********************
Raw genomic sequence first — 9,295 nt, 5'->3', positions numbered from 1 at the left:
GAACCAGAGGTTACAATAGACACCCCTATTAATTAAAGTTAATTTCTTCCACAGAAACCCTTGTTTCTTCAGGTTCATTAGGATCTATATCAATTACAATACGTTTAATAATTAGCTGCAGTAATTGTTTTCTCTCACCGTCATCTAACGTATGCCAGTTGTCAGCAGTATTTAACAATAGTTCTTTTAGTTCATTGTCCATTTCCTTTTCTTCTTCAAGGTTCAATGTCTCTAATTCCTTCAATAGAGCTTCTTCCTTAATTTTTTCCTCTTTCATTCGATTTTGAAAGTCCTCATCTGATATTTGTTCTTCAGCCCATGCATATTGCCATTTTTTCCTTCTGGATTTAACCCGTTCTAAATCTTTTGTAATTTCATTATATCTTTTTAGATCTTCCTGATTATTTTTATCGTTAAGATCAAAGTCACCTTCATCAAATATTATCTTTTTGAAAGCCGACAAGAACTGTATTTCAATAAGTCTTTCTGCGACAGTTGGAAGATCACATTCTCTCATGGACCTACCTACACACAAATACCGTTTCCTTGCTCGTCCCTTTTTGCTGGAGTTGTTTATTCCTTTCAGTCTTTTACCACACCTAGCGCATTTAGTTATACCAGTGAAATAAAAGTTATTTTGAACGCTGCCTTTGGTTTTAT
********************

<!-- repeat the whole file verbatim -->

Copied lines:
Raw genomic sequence first — 9,295 nt, 5'->3', positions numbered from 1 at the left:
GAACCAGAGGTTACAATAGACACCCCTATTAATTAAAGTTAATTTCTTCCACAGAAACCCTTGTTTCTTCAGGTTCATTAGGATCTATATCAATTACAATACGTTTAATAATTAGCTGCAGTAATTGTTTTCTCTCACCGTCATCTAACGTATGCCAGTTGTCAGCAGTATTTAACAATAGTTCTTTTAGTTCATTGTCCATTTCCTTTTCTTCTTCAAGGTTCAATGTCTCTAATTCCTTCAATAGAGCTTCTTCCTTAATTTTTTCCTCTTTCATTCGATTTTGAAAGTCCTCATCTGATATTTGTTCTTCAGCCCATGCATATTGCCATTTTTTCCTTCTGGATTTAACCCGTTCTAAATCTTTTGTAATTTCATTATATCTTTTTAGATCTTCCTGATTATTTTTATCGTTAAGATCAAAGTCACCTTCATCAAATATTATCTTTTTGAAAGCCGACAAGAACTGTATTTCAATAAGTCTTTCTGCGACAGTTGGAAGATCACATTCTCTCATGGACCTACCTACACACAAATACCGTTTCCTTGCTCGTCCCTTTTTGCTGGAGTTGTTTATTCCTTTCAGTCTTTTACCACACCTAGCGCATTTAGTTATACCAGTGAAATAAAAGTTATTTTGAACGCTGCCTTTGGTTTTAT